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- Jun.21.2018: Greg Clark: We can work together to create a better British economy. Britain’s economy is in a position of real strength. Unemployment is at its lowest since 1975 and our productivity rate is rising, with the second half of 2017 experiencing the strongest growth in the UK’s hourly output in more than a decade. To continue this strong form we are working to prepare our economy for the future, and that’s why in November we announced our Industrial Strategy. Our four Grand Challenges have been identified by leading scientists and technologists as: artificial intelligence (AI) and the data-driven economy; clean growth; the future of mobility; and meeting the needs of an ageing society. We’ve announced investments from the Industrial Strategy Challenge Fund, including £210 million to help the UK to lead the world in developing innovative diagnostic tools, medical products and treatments, and aim to increase research and development investment to 2.4 per cent of GDP by 2027. When it comes to people, we have responded to the Matthew Taylor review on modern employment practices with our Good Work plan, delivering new rights and protections to millions of workers. We are also connecting Britain’s towns, cities and rural areas, making the first allocations of the £190 million full-fibre broadband fund and announcing £25 million for six 5G test beds across the UK. We’ve invested £840 million from our Transforming Cities Fund to improve connection and reduce congestion within city regions. more Greg Clark, The Times.
- Apr.13.2018: The agenda gap: MPs pay little heed to Twitter women. Greg Clark may have overseen the gender pay gap investigation but he has failed to notice a gender gap of his own: he doesn’t follow any female cabinet ministers on Twitter apart from Theresa May. He does follow Boris Johnson, Philip Hammond, Matt Hancock, Sajid Javid, Brandon Lewis and Jeremy Hunt, along with another 15 male Conservative MPs. Of the 275 accounts he follows, three out of four belong to men. Only six MPs follow a lower proportion of women on the social media network. Every MP who attends the cabinet or shadow cabinet follows more men than women on Twitter. Every minister who attends Cabinet follows at least twice as many men as they do women, aside from Caroline Nokes, immigration minister, and Esther McVey, work and pensions secretary. A mere 30% of the accounts followed by Amber Rudd are women. Dawn Butler, Labour’s shadow equalities minister, follows the highest proportion of women of anyone in the cabinet or shadow cabinet but, at 44%, still falls on the male side of the equation. Jeremy Corbyn follows 40% women. The MP who follows the highest proportion of women, 59%, is Jo Swinson, the Liberal Democrat deputy leader. There are 4 other MPs who follow more women than men, all Labour: Jess Phillips, Susan Elan Jones, Ruth George and Tracy Brabin. Ryan Watts, Sam Joiner, Henry Zeffman, The Times.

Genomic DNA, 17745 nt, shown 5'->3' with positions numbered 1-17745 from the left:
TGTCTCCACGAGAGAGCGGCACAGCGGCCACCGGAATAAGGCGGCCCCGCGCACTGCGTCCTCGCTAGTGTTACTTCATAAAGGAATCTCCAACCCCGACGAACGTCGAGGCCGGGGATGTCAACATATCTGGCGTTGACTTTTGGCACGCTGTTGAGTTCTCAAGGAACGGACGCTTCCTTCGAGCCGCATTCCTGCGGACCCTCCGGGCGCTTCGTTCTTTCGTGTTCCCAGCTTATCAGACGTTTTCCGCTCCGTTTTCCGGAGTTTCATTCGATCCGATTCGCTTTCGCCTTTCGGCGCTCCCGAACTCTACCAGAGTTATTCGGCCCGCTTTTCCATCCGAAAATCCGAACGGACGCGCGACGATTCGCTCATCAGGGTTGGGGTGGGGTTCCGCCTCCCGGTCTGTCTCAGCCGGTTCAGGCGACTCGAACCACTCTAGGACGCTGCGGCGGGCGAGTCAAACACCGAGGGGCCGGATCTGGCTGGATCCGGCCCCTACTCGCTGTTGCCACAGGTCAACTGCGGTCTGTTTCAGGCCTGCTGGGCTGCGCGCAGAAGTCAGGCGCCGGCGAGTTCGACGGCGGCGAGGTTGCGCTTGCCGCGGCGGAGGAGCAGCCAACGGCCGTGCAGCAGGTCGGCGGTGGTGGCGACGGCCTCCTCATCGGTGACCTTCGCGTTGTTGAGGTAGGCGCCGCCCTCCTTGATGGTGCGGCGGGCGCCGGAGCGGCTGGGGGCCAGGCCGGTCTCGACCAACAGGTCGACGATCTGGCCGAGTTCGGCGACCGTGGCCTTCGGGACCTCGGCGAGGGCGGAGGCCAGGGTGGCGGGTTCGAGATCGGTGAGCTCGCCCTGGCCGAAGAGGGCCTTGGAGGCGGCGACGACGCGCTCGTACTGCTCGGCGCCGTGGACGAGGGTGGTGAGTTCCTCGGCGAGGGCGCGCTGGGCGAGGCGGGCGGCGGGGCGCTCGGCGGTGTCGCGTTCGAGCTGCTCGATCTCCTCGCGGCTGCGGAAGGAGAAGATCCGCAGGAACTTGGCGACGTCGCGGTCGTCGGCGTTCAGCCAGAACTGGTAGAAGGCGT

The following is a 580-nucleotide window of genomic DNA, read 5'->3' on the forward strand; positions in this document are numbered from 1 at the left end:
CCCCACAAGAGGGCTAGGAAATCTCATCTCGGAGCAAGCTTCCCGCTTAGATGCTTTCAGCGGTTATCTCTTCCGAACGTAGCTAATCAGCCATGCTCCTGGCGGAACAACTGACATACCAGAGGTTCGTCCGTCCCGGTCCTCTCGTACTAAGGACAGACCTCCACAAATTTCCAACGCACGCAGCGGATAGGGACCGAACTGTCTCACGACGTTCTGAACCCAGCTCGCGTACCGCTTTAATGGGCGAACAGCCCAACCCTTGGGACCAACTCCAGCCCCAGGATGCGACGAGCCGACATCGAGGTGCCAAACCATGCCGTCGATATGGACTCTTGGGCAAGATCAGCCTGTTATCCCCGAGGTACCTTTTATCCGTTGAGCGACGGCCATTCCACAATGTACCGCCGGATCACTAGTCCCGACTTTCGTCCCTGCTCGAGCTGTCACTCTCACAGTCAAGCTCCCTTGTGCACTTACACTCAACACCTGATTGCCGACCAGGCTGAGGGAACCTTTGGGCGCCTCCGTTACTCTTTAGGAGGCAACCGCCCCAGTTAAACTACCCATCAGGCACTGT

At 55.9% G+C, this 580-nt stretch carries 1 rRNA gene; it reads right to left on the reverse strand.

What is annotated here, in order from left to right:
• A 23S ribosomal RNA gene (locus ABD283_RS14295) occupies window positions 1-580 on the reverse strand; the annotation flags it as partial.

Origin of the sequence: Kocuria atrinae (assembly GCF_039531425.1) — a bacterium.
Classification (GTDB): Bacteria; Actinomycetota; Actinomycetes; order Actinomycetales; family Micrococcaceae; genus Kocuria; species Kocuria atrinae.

- Oct.02.2017: Iain Dale’s 100 most influential people on the Right 2017. Secretary of State for Business, Energy, Innovation & Skills. Greg Clark is seen as hugely competent and likeable and commands great loyalty. However, his ‘industrial strategy’ is seen by some on the right as rather left wing and politically suspect. Furthermore, the energy cap policy is not universally popular either. If he rebuilds some bridges with the right, Clark could well be a big player in Conservative politics for some time to come. Iain Dale, Conservative Home.